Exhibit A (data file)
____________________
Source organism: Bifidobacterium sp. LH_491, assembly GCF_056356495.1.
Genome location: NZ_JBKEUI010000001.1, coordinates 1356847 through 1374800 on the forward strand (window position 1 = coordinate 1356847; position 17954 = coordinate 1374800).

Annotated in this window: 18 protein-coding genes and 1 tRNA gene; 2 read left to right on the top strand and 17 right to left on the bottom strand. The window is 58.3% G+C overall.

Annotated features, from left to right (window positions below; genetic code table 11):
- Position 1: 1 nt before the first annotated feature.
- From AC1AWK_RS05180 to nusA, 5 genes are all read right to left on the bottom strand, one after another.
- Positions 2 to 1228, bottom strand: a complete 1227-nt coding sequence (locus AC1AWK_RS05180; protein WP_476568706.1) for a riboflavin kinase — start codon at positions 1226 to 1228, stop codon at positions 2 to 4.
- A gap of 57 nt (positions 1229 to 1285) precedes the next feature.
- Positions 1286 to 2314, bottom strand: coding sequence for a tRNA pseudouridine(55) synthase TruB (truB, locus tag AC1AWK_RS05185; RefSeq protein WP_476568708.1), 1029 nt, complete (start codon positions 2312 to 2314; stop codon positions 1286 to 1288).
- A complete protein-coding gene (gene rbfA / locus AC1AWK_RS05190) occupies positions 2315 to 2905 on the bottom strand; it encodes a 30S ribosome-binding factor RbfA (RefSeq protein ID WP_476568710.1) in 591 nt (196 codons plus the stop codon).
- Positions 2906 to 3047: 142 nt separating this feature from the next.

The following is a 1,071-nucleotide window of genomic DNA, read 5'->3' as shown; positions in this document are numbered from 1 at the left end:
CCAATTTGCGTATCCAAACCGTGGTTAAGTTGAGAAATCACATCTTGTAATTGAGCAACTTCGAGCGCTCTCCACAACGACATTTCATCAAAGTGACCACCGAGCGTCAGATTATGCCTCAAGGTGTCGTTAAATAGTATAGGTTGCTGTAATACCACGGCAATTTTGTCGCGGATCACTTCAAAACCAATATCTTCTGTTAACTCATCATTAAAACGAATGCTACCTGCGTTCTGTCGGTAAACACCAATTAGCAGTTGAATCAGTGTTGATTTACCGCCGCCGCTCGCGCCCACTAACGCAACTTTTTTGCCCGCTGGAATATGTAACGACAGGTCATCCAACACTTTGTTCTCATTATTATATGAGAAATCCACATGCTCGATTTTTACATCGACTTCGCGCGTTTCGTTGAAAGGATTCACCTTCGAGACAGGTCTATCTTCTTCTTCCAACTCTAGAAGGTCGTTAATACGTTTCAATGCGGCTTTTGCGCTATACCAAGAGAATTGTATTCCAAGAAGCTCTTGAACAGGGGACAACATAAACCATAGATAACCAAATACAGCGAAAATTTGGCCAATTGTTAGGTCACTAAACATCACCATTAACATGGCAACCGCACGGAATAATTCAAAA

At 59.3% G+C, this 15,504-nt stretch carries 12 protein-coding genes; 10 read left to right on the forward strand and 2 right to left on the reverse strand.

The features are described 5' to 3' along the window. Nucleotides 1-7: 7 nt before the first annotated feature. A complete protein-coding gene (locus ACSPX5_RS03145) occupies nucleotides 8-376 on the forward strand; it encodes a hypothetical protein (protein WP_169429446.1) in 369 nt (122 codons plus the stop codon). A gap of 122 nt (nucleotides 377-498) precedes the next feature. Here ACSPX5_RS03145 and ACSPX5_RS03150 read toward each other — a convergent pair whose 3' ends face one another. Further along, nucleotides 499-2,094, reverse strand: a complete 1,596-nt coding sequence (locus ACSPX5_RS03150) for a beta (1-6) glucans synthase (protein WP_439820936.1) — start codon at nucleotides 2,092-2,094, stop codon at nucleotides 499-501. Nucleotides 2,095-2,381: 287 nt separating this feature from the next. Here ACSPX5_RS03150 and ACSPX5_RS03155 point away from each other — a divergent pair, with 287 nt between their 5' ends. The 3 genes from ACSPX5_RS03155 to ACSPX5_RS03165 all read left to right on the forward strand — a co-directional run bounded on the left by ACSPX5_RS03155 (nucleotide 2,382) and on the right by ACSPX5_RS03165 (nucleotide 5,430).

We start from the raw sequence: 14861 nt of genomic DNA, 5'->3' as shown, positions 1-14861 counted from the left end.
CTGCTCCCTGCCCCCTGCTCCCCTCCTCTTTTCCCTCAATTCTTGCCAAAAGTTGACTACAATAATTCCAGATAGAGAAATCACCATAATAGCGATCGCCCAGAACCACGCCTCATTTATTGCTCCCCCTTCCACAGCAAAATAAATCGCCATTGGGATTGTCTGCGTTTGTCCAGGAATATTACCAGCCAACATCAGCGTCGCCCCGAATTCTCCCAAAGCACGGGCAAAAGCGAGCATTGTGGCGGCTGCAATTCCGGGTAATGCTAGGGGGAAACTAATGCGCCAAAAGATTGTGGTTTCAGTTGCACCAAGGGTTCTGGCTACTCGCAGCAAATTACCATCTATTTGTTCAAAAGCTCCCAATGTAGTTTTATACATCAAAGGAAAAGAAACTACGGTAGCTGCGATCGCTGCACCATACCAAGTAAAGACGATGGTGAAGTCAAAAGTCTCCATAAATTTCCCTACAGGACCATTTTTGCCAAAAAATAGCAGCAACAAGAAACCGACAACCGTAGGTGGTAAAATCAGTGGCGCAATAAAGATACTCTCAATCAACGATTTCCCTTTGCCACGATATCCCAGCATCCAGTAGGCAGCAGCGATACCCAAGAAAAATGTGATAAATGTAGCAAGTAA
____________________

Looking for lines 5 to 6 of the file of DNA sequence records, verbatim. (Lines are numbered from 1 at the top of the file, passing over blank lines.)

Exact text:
- Position 1: 1 nt before the first annotated feature.
- From AC1AWK_RS05180 to nusA, 5 genes are all read right to left on the bottom strand, one after another.